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31st WISTA International Conference – Leadership: Opportunities for the future

“Global development: new world map placing new demands on leadership”

September 15, 2011

31st WISTA International Conference – Leadership: Opportunities for the future
Stockholm, 15 September 2011
Keynote address by E.E. Mitropoulos, Secretary-General, IMO
“Global development: new world map placing new demands on leadership”

Vice Mayor, President of WISTA, President of WISTA Sweden, members of WISTA, distinguished guests and media representatives, ladies and gentlemen,
It is my great pleasure to be with you today and I am delighted that you have once again asked me to speak at your Conference. And congratulations to the organizers for the excellent arrangements and thank you to Sweden for the warm hospitality we are so much enjoying here in this capital city.
I have had the good fortune to address you on a number of occasions in the past on a variety of topics diligently chosen by your governing board each time. On most of those occasions, I made reference to the Millennium Development Goals, or MDGs – (that is, the eight far-reaching targets, ranging from halving extreme poverty to halting the spread of HIV/AIDS and providing universal primary education, which were designed by the United Nations at the dawn of the current millennium and have, since then, been warmly embraced by all the countries of the world and leading development institutions). MDG number three is to “Promote gender equality and empower women” and, as a servant of the United Nations, you can imagine how genuinely pleased I am to associate myself with your organization as it seeks to recognize and promote gender equality in shipping – although you have, over the years, been so successful in tackling the issue, that I believe the time has come to cease addressing it as an “issue”, regardless of the volume of work that needs to be done to allow you to take it off the agenda once and for all.
For our part, IMO has also actively and demonstrably embraced the concept of gender equality and works to promote it in all relevant sectors of the maritime community. Indeed, this objective is reflected in our Strategic Plan, which requires the Organization to “strengthen the role of women in the maritime sector”, particularly through our capacity-building activities. 
Our global programme on the Integration of Women in the Maritime Sector is the principal vehicle through which we pursue this commitment and, with it, our response to, and support for, the third Millennium Development Goal. I mention this to re-emphasize that, not only do we stand by your aims and objectives in principle; we also support them with work of real substance.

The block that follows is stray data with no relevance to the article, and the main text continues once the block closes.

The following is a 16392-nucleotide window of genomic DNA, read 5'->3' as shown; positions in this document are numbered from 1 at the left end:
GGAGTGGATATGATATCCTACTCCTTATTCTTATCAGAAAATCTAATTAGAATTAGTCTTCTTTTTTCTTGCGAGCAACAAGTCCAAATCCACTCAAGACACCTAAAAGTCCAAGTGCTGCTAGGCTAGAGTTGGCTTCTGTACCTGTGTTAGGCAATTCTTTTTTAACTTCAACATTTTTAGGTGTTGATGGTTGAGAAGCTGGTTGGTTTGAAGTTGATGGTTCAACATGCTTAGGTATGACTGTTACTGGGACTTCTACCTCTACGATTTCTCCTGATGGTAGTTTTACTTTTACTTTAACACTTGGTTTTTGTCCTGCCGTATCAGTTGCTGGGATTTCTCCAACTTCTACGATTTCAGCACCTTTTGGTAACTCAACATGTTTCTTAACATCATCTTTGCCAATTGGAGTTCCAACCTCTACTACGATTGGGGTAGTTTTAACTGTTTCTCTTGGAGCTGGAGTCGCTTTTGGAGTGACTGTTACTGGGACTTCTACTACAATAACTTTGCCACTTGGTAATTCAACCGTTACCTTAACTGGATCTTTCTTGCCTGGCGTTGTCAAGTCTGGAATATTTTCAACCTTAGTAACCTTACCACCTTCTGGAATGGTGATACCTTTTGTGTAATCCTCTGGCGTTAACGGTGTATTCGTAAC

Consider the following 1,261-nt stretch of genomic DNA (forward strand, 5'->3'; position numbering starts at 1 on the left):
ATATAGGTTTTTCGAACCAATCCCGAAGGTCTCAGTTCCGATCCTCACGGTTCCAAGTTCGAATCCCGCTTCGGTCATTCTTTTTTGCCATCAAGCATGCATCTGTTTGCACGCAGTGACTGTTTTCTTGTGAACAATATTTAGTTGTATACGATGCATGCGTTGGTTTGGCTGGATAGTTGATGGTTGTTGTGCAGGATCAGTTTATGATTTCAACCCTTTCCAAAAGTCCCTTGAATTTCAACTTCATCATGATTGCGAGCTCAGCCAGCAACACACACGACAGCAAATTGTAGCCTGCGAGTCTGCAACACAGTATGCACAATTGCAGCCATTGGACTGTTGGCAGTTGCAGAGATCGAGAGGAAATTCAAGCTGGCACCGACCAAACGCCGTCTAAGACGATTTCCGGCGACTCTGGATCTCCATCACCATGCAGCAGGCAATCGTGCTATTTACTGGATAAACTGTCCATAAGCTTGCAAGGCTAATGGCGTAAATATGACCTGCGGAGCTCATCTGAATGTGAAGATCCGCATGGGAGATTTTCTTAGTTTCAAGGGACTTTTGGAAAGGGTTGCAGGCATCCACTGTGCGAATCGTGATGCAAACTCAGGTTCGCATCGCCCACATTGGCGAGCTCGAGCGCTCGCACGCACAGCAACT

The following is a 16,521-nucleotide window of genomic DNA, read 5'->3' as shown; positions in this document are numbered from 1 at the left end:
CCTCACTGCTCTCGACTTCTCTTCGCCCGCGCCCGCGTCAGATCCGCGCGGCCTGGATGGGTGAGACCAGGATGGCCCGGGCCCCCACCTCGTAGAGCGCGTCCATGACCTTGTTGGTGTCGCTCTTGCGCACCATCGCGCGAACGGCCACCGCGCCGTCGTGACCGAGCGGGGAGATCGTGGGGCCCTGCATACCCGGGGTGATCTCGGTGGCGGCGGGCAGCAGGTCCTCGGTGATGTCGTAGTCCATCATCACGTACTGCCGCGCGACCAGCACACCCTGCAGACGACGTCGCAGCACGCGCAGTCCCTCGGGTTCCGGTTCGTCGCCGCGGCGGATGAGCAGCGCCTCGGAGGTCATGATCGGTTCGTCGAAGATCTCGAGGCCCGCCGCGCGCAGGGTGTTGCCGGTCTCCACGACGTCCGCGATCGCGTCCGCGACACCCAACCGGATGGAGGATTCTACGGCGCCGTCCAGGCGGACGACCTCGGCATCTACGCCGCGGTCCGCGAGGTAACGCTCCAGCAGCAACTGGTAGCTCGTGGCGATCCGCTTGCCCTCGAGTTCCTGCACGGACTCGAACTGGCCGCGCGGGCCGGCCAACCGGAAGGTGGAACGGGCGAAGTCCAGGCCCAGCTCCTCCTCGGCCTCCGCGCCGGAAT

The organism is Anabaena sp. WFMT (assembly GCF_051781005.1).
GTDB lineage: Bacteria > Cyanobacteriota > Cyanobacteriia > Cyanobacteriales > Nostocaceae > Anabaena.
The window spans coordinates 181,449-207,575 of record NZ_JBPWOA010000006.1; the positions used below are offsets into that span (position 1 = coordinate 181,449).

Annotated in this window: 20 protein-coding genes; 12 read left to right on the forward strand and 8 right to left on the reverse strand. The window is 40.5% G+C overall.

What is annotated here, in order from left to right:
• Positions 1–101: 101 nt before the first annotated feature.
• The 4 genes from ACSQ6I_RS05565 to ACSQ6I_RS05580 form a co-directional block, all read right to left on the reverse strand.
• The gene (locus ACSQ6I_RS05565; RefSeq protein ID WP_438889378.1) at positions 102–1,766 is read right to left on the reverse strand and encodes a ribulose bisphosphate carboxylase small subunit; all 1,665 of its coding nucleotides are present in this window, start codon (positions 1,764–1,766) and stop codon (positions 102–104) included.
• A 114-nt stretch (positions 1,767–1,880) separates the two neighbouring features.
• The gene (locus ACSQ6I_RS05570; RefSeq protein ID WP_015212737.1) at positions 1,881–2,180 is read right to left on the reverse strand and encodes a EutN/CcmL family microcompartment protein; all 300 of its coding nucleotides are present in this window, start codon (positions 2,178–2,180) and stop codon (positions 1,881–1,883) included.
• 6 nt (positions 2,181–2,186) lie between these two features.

Shipping and its ancillary industries have traditionally been among the great bastions of male dominance. Since its inception, however, WISTA and its members have been championing changes to all that – and not before time.
And, given the nature of your organization and its members, it comes as no surprise that “change” is a topic that runs strongly through this conference – both in the overall theme of the event (which seeks opportunities for the future) and in the particular subject of global development that I have been asked to address today. “Leadership” is the common thread here and I could not agree to its choice more.
My brief is to look at the “new world map” and discuss what new demands it might place on leadership.
Let me begin with the caveat that, attempting to look into the future, is rather like peering through a frosted glass window. The shapes and outlines may be there but definition is lacking and clarity is absent.
As is so often the case, a good way to start looking ahead into the future is with a nod to the past; and, in this case, I want to take you back a very long way, all the way, in fact to Herodotus, the Greek chronicler from the fifth century BC, who is usually credited, and not without reason, with being “the father of history”.
Herodotus said: “For most of those, which were great once, are small today. And those that used to be small, were great in my own time. Knowing, therefore, that human prosperity never abides in the same place, I shall pay attention to both alike.”
Herodotus saw great changes in his own lifetime but I cannot help thinking that, if he were alive today, even such an incisive observer as he, would be agape at the sheer pace of change in our modern world. In a short space of time – far less than a lifetime – the world map has been turned upside down – you only have to look at today’s map of Africa, now consisting (with the recent admission in the UN family of South Sudan) of 54 States and compare it with that of the Africa that emerged from the second world war, comprising only 4 independent States (Egypt, Ethiopia, Liberia and South Africa). The old world order has been overturned, new powers have emerged and others are still emerging and we have seen the rapid rise of a host of dynamic, new global cities – along with the inevitable, relative decline of several others.
If China has become the new global economic powerhouse, then others (like Brazil, the Russian Federation, India, the Republic of Korea, Indonesia, South Africa and Malaysia) are rapidly emerging. The Economist Intelligence Unit’s table of the world’s fastest growing economies makes interesting reading: at the summit it lists Eritrea, with the rest of the top ten comprising Qatar, Ghana, Ethiopia, China, India, Uzbekistan, Laos, Haiti and Papua New Guinea.
Admittedly, some of these are starting from a devastatingly low base – but, overall, the implications are clear.